It seems intuitive that forests would provide better habitat for forest-dwelling wildlife than farms.
It seems intuitive that forests would provide better habitat for forest-dwelling wildlife than farms. Yet, in one of the longest-running studies of tropical wildlife populations in the world, Stanford researchers found that over 18 years, smaller farms with varying crop types – interspersed with patches or ribbons of forest – sustain many forest-dependent bird populations in Costa Rica, even as populations decline in forests.
In a paper published Sept. 4 in the Proceedings of the National Academy of Sciences, Nicholas Hendershot and colleagues compared trends in specific bird populations across three landscape types in Costa Rica: forests, diversified farms, and intensive agriculture. The steepest declines were found in forests, then in intensive agriculture (and the species succeeding in intensive agriculture were often invasive). But on diversified farms, a significant subset of bird species typically found in forests, including some of conservation concern, actually increased over time.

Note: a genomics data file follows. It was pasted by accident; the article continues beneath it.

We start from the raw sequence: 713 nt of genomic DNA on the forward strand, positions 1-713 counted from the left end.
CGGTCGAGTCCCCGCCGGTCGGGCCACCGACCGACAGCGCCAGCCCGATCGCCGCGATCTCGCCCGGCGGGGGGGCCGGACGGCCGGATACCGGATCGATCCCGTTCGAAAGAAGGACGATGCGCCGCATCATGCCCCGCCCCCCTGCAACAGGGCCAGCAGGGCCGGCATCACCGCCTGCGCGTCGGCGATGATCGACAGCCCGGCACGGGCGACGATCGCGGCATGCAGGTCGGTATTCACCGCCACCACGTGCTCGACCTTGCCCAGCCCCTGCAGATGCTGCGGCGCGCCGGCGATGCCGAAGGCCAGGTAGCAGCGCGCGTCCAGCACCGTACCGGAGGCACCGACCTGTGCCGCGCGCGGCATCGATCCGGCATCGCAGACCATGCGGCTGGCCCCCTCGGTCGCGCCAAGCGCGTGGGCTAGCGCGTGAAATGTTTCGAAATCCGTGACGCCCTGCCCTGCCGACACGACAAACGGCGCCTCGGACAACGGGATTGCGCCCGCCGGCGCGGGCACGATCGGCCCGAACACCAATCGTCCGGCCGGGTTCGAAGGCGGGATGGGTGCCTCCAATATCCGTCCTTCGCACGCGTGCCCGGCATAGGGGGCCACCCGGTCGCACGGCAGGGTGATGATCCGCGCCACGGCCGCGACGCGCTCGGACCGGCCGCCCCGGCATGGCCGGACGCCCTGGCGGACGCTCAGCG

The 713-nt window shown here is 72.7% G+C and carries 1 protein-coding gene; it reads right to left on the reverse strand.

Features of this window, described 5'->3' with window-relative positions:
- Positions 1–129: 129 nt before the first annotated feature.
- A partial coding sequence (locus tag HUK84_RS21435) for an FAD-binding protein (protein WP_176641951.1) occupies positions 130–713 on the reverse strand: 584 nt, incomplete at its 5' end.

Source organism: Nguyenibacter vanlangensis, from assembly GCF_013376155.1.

“Birds are kind of a proxy we use to track the health of ecosystems. And the birds we’re seeing today aren’t the same as we saw 18 to 20 years ago. This paper really documents this pattern,” said Hendershot, a postdoctoral fellow at the time of this research in Stanford’s Department of Biology in the School of Humanities and Sciences (H&S), the Stanford Center for Conservation Biology (CCB), and the Stanford-based Natural Capital Project (NatCap).
Read more at: Stanford University
A striking male Royal Flycatcher flaunts its vibrant red and blue crest. This captivating species exemplifies the diverse and unique birdlife of Costa Rica, underscoring the importance of preserving habitats to support such biodiversity. (Photo Credit: Nick Hendershot)